About Tokyo Tech
About Tokyo Tech
On the present and future of doctoral education at Tokyo Tech
Director, Materials Research Center for Element Strategy
Dean, Tokyo Tech Academy for Super Smart Society
Dean, Institute for Liberal Arts
Kaoru Kuwata (Moderator)
Vice President for Research Development, Senior Aide to the President
Kuwata : In the "6th STI Basic Plan" started in 2021, raises challenges such as pandemics from infectious diseases, worsening natural disasters, declining international competitiveness with science and technology, and low self-esteem of young people were raised in addition to existing issues. To find resolutions, it has been said that society as a whole must be reviewed and redesigned. Human resources must be developed who will be responsible for the future by establishing "comprehensive knowledge" that includes humanities and social science in addition to natural science and technology. We would like to talk with you about "nurturing doctoral students" as a way to developing human resources who will shape the future, and about "enhancement of research capabilities" as a way to create innovation through the development of science and technology.
Let's start with "nurturing doctoral students."
Tokyo Institute of Technology (Tokyo Tech) was emphasizing the humanities and social sciences well before this proposal of comprehensive knowledge. Especially since the education reform in 2016, it became mandatory to take humanities and social science courses from undergraduate to master's and doctoral programs. Now, this year, Professor Ueda published The Developing Passionate Leaders: 10 Year Trajectory for Tokyo Tech's Liberal Arts Education (co-authored by Akira Ikegami and Asa Ito, published by Chuokoron-Shinsha). Could you tell us about the purpose of doctoral program education and liberal arts education, and what has been achieved?
Ueda : Traditionally, Tokyo Tech has been known as a university with very strong liberal arts education. Immediately after World War 2, President Koroku Wada called people such as Otoya Miyagi, Shunsuke Tsurumi, Jiro Kawakita, and Sei Ito to expand the humanities field by reviewing the defeat. Even though Tokyo Tech is a science and engineering university, the Institute hired professors who excelled in the field of liberal arts, and graduates from that time said they appreciated their liberal arts education.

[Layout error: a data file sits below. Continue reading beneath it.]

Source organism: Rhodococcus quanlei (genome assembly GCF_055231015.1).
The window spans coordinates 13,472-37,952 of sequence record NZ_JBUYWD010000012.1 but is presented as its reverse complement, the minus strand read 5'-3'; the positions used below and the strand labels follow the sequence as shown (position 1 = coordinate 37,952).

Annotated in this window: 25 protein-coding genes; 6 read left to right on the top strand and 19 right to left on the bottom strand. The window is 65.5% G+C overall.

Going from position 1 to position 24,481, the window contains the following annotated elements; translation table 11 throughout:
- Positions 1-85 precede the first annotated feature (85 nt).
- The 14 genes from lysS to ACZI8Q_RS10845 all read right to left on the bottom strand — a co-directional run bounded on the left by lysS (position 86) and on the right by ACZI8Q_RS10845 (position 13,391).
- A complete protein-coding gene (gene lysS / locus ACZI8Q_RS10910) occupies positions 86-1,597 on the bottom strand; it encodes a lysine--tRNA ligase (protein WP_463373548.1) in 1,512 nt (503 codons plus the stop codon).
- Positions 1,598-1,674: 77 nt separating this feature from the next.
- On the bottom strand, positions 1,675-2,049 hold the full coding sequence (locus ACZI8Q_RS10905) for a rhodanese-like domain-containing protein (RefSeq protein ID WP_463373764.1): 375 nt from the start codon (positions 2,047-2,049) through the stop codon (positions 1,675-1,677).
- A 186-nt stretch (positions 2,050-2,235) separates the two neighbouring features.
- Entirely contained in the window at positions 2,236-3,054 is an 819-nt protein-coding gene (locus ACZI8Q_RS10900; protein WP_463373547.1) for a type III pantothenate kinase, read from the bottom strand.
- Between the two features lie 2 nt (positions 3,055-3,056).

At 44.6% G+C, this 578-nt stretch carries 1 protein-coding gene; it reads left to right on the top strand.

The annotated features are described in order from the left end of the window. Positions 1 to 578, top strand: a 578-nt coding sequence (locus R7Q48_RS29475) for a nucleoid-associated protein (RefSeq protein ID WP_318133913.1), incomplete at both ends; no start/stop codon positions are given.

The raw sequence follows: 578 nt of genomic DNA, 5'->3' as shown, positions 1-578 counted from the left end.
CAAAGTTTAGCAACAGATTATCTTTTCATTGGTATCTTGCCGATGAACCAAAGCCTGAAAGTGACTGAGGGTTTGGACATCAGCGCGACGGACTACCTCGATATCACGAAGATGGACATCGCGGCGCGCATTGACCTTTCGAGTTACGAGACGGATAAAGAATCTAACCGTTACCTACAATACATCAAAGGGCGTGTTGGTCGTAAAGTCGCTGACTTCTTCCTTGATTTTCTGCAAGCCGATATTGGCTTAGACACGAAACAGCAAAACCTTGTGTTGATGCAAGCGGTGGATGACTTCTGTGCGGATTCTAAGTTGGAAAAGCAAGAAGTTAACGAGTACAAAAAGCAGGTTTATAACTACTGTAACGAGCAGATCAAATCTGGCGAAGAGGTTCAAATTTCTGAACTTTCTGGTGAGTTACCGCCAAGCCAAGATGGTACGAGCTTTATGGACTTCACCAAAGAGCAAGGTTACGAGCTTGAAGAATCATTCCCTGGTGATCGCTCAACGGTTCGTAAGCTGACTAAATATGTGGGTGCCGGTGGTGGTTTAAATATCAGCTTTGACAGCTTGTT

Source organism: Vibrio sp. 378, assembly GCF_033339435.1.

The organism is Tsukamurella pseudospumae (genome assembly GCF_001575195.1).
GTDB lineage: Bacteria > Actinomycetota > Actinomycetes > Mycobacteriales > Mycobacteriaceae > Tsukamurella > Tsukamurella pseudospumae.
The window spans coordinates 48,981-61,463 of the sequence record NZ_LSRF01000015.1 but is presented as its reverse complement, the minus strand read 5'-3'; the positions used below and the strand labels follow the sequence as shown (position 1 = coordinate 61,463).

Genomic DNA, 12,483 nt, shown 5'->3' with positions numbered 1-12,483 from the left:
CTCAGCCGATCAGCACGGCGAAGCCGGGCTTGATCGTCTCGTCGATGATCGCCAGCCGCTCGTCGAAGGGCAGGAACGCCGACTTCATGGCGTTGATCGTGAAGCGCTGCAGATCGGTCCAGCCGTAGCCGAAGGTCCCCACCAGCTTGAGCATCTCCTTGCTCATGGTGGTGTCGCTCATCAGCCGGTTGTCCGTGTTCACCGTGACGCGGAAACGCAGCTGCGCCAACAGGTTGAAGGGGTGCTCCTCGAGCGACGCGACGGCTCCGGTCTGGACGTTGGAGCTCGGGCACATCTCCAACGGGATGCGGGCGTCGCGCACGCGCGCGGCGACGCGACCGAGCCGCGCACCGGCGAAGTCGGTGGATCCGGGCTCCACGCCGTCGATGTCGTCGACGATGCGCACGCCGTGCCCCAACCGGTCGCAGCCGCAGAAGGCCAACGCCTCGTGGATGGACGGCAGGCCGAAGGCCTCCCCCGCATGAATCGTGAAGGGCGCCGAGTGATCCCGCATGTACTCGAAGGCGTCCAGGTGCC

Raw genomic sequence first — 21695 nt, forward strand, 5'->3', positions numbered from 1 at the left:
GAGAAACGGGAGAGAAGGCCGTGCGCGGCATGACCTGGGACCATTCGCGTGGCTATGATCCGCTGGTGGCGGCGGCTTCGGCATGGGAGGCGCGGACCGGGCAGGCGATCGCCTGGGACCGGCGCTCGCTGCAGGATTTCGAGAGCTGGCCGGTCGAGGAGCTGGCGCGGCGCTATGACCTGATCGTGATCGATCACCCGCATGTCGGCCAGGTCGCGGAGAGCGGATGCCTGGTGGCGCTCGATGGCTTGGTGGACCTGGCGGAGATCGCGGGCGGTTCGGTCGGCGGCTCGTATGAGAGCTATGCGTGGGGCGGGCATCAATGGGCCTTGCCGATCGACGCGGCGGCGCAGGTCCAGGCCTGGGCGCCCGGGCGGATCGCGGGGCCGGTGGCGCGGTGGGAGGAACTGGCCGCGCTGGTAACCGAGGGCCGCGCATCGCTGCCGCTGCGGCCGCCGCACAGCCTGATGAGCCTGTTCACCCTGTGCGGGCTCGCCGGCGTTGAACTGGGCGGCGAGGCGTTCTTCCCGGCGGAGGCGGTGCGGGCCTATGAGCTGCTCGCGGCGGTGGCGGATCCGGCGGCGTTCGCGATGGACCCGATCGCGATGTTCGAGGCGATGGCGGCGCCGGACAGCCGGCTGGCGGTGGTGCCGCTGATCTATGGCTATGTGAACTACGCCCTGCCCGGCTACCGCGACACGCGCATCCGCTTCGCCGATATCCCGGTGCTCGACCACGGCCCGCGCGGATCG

In the 1990s, emphasis started being placed on graduate schools, faculty members of liberal arts were also assigned to graduate schools. Because of this, liberal arts education failed to improve for a time. However, later, as part of the educational reform in 2016, the Institute for Liberal Arts was established, and it was decided to extend the liberal arts education to the master's and doctoral programs in addition to the bachelor's program.
Currently, first-year bachelor's degree students must take a lecture called the "Tokyo Tech Visionary Project," and a liberal arts final report is required in the third year of the bachelor's degree program based on the central theme of "cultivating ambition." In the report, students must summarize "How the research they will do from now will change the world?" In the doctoral program, assignments are given according to SDG themes, and students from different schools discuss solutions in groups of 4 to 5 people for two months. After that, there are poster sessions and video presentations, and then everyone decides on a grand prize winner.